Categories
News

Game of Thrones couple Kit Harington and Rose Leslie given green light to renovate Tudor pad

Game of Thrones couple Kit Harington and Rose Leslie have been given the green light to renovate their moated Grade II-listed £1.75m home in time for the arrival of their first child.

The thespian couple have been told they can create a new kitchen and install a trendy bath tub in a bedroom at the 16th century farmhouse in Suffolk. 

The work will include a theatrical kitchen complete with wood-burning stove and showpiece central island, a part of the project which alone will cost about £100,000. 

Planning documents submitted to Babergh District Council show the latest plans are ‘part of an ongoing programme of sensitive works to the house and grounds.’

Kit and Rose – believed to be expecting their first child early next year – wish to move their current kitchen from the northern end of the house to a 1960s extension and remove an Aga, replacing it with a wood burning stove.

In planning documents submitted to the council, a spokesman for DJA Planning says: ‘This space is much better suited to accommodate a kitchen to meet modern requirements with minimum impact on the fabric of the property.

‘The ‘old’ kitchen can then be used as an occasional dining room and extension to the existing functions of the rooms which lead into the space, ie. utility.’

Game of Thrones couple Kit Harington and Rose Leslie have been given the green light to renovate their moated Grade II-listed £1.75m home in time for the arrival of their first child

Game of Thrones couple Kit Harington and Rose Leslie have been given the green light to renovate their moated Grade II-listed £1.75m home in time for the arrival of their first child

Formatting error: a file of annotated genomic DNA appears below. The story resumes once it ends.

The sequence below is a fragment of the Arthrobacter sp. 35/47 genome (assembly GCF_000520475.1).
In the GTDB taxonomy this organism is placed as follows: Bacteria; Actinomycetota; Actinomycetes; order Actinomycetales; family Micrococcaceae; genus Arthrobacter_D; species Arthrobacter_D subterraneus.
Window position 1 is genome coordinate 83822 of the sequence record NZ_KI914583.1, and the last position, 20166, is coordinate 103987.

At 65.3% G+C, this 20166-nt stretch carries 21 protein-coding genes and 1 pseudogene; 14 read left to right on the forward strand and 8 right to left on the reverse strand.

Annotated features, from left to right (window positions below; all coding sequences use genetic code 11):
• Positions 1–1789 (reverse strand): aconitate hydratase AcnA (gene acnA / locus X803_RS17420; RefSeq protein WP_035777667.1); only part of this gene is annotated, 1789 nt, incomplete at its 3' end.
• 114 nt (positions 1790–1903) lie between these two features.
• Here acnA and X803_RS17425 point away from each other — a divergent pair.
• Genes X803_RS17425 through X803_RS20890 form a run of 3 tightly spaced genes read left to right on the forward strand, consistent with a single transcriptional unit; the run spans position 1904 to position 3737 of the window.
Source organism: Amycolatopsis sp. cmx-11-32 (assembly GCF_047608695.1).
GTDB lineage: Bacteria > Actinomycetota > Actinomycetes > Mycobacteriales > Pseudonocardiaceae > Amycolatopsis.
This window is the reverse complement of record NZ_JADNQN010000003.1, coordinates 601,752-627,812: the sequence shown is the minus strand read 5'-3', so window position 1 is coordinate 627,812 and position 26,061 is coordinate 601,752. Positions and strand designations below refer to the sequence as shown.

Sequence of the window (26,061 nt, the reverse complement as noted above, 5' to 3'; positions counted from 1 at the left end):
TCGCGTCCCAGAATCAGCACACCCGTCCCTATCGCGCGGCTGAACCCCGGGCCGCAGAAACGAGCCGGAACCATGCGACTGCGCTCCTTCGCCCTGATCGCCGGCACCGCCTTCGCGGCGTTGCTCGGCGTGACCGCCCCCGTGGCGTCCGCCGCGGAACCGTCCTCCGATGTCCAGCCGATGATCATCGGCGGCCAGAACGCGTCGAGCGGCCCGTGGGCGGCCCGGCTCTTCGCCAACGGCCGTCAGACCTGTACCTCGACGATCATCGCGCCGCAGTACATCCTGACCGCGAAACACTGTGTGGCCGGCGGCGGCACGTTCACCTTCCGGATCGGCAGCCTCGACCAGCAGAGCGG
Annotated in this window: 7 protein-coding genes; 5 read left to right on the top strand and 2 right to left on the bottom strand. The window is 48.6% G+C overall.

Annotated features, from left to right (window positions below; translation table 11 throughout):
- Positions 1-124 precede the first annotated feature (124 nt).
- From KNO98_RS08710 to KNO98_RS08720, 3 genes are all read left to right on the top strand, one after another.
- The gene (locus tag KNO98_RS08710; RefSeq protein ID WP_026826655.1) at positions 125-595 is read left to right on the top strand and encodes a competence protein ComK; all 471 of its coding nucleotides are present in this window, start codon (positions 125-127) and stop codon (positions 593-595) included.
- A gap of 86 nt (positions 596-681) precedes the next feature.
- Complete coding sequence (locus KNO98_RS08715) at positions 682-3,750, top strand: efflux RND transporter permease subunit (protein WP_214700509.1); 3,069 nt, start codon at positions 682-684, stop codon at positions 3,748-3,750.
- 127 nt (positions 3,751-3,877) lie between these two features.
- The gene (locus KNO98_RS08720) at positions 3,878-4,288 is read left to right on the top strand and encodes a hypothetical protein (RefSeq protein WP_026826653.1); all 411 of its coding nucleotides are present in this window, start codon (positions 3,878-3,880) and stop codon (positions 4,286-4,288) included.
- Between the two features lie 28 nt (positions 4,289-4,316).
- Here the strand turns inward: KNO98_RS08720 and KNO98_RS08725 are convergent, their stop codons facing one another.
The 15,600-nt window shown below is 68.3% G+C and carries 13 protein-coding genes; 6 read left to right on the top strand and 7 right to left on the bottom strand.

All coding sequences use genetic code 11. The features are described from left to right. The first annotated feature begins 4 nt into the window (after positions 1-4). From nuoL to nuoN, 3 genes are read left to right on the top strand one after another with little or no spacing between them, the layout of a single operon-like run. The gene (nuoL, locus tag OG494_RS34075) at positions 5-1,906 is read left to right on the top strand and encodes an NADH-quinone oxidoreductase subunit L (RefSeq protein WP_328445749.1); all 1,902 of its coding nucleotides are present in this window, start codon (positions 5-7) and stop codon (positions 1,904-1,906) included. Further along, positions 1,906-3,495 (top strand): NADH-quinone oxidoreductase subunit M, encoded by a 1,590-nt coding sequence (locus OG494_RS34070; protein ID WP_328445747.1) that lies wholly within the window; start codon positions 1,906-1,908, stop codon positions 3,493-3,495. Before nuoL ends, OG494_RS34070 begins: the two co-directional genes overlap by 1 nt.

The thespian couple have been told they can create a new kitchen and install a trendy bath tub in a bedroom at the 16th century farmhouse in Suffolk

The thespian couple have been told they can create a new kitchen and install a trendy bath tub in a bedroom at the 16th century farmhouse in Suffolk

Planning documents submitted to Babergh District Council show the latest plans are 'part of an ongoing programme of sensitive works to the house and grounds'

Planning documents submitted to Babergh District Council show the latest plans are ‘part of an ongoing programme of sensitive works to the house and grounds’

Kit and Rose - believed to be expecting their first child early next year - wish to move their current kitchen from the northern end of the house to a 1960s extension and remove an Aga, replacing it with a wood burning stove

Kit and Rose – believed to be expecting their first child early next year – wish to move their current kitchen from the northern end of the house to a 1960s extension and remove an Aga, replacing it with a wood burning stove

On the first floor, Kit and Rose wish to remove modern cupboards ‘to better reveal the original proportions of the rooms.’

They also wish to run plumbing to one of their larger bedrooms to allow for a freestanding bath.

A report adds: ‘New plumbing is proposed to this larger bedroom which will require running pipes under the floorboards.

‘These will follow the existing runs to the radiators with two discrete holes cut into one floorboard to accommodate a floor mounted tap to serve a freestanding bath.

‘Bath waste will run in new pipework towards the northern wall where a discrete hole will be cut to accommodate the waste pipe.

‘The external works will match those elsewhere on the building which have also been painted to match the existing painted finish of the rendered parts of the property.’

New pipes will be fitted to take bath waste and a soakaway will also be added in the couple’s garden.

The couple were granted permission for a new heating system at their home in Brettenham, Suffolk, earlier this year.

However when work began it later transpired that there were some damp problems at the historic home.

Decay was found to window seals in the current dining room and standing water was also discovered between cavity walls due to blocked and insufficient drains.

A design statement added: ‘On further inspection it was apparent that the wood on the window seals was oak laminate, and the decay was due to a cavity between the internal and external wall resulting in moisture impregnating the laminate.